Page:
Video Package Voice 1: And a sonic boom passes across the Florida space coast, as the Falcon 9 first stage [sonic booms] makes a pinpoint landing back at Landing Zone 1 at Cape Canaveral Air Force Station.

Video Package Voice 2: LZ-1, the F9 has landed. Landing operators proceed to procedure 11.100 in section three on LZ-1 net.

[video ends]

Jessica Jensen: So I will also encourage anyone who has never been to the cape for a launch or a landing, come out here. The sonic booms are awesome and launches are great. You should come out here. So, yeah, it's been a successful mission so far. Again, I just want to thank NASA, the FAA, and the Air Force for all their support, all their guidance, and their tremendous help in getting us here today.

Stephanie Martin: Thank you, Jessica. We'll now take your questions here in the room. If you have a question, please raise your hand. When I call on you, state your name, affiliation, and to whom you're addressing your question. And we'll also be taking questions on social media, using hashtag #askNASA on twitter. Let's see, for the first question, Ken?

Ken Kremer: Ken Kremer, Universe Today and Space Up Close. Jessica, can you give us a preliminary run-through of, how did these reused Falcon 9 and Dragon perform, and can you talk a little bit about the contamination issue with the second stage that delayed this a few days. Thanks.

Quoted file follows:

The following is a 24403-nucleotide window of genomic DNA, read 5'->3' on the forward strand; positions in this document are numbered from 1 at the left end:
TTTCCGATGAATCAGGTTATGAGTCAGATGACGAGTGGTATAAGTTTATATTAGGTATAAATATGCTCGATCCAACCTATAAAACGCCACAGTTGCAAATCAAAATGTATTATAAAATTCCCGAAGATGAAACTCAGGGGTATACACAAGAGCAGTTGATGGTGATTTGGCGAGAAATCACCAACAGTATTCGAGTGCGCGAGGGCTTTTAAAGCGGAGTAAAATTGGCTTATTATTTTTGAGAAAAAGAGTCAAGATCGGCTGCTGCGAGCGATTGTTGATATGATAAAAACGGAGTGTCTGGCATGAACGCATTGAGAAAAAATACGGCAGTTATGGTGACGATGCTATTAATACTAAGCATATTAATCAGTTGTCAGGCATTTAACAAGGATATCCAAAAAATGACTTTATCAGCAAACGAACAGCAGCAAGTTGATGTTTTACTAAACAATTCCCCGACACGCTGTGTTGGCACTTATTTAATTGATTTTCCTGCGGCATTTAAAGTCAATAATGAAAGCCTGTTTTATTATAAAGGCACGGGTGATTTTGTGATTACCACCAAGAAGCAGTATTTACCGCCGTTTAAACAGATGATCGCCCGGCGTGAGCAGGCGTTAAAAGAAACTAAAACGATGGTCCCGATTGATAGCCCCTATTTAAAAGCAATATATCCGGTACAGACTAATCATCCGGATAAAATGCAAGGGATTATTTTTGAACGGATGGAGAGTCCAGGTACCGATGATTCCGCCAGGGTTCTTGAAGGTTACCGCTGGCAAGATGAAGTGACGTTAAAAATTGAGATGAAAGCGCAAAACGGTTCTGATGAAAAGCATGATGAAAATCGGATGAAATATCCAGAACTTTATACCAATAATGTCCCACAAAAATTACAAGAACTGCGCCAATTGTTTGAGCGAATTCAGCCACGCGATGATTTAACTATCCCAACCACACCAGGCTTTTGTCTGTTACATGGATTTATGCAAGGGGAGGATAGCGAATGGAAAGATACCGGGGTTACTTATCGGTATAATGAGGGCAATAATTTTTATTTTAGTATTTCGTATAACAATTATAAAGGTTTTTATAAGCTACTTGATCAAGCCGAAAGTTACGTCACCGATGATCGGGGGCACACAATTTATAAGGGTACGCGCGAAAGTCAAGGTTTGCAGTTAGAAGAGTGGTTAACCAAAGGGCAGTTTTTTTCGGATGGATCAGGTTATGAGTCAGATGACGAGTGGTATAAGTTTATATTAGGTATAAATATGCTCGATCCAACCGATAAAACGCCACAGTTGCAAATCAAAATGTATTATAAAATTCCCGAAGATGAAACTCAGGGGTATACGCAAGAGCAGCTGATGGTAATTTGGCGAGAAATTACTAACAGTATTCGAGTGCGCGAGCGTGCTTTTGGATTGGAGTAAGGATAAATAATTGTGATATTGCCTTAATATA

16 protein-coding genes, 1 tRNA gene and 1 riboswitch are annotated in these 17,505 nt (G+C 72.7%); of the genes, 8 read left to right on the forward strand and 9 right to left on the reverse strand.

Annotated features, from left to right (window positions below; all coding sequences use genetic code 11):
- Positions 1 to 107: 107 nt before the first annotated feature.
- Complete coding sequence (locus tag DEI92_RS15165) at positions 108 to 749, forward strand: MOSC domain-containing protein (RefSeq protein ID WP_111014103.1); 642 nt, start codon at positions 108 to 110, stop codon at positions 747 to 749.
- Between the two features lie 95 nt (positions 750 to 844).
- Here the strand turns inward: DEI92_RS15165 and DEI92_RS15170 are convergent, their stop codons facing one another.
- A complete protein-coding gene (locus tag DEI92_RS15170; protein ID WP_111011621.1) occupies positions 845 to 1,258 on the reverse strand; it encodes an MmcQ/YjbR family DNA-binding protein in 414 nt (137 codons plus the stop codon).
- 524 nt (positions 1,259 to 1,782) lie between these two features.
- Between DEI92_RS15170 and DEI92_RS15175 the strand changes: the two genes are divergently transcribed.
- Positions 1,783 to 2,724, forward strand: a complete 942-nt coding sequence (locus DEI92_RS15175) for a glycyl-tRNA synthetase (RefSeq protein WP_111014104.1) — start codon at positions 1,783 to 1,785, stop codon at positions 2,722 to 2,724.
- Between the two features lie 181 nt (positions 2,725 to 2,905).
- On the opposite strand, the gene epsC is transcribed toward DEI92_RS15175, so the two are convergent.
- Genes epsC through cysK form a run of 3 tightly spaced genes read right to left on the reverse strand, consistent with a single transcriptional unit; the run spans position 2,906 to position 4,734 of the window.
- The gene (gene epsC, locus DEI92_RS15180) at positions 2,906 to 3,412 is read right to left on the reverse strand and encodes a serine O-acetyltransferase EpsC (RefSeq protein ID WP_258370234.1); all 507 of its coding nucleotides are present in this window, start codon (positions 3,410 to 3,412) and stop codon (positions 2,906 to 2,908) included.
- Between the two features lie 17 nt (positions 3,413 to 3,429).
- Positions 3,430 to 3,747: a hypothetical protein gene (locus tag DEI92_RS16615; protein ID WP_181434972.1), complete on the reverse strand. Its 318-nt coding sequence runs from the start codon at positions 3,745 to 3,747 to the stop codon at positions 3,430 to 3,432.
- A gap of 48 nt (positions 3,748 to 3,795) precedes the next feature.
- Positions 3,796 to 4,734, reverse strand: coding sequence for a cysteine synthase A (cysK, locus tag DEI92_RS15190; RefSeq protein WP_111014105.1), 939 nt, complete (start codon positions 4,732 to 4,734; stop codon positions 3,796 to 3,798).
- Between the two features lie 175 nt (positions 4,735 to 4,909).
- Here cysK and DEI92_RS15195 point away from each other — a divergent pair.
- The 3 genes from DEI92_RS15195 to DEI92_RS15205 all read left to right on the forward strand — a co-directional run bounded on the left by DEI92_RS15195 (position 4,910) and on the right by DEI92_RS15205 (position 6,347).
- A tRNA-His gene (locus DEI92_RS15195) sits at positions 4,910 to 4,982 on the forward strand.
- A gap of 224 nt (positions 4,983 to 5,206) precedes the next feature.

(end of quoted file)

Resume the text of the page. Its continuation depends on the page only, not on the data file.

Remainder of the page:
Jessica Jensen: Sure. So the performance of both Falcon 9 and Dragon were totally nominal. There's no difference. You literally wouldn't know whether it was a brand new booster and a brand new Dragon versus previously flown. And that's the whole point of it. So, yeah, every parameter that I saw in the launch control room, I think Ven saw, too, was nominal. We didn't see anything odd due to these being previously flown. With regards to the issue we saw the past few days, we did find a small amount of particulate in the second stage fuel tank. We found that out after doing inspections after our static fire testing. The good news is we were able to flush all of that out and verify all of our filters were in place. We checked everything on the ground side as well as checking all the tanks again on Falcon 9. Even though we only saw this in the second stage fuel tank, out of an abundance of caution, we checked the second stage LOX tank as well as the first stage fuel and LOX tanks. And so we did several flushes, we wanted to take a few extra days, just to be safe. We did many extra flushes and insured that basically, our ground systems and our flight systems were all good for flight.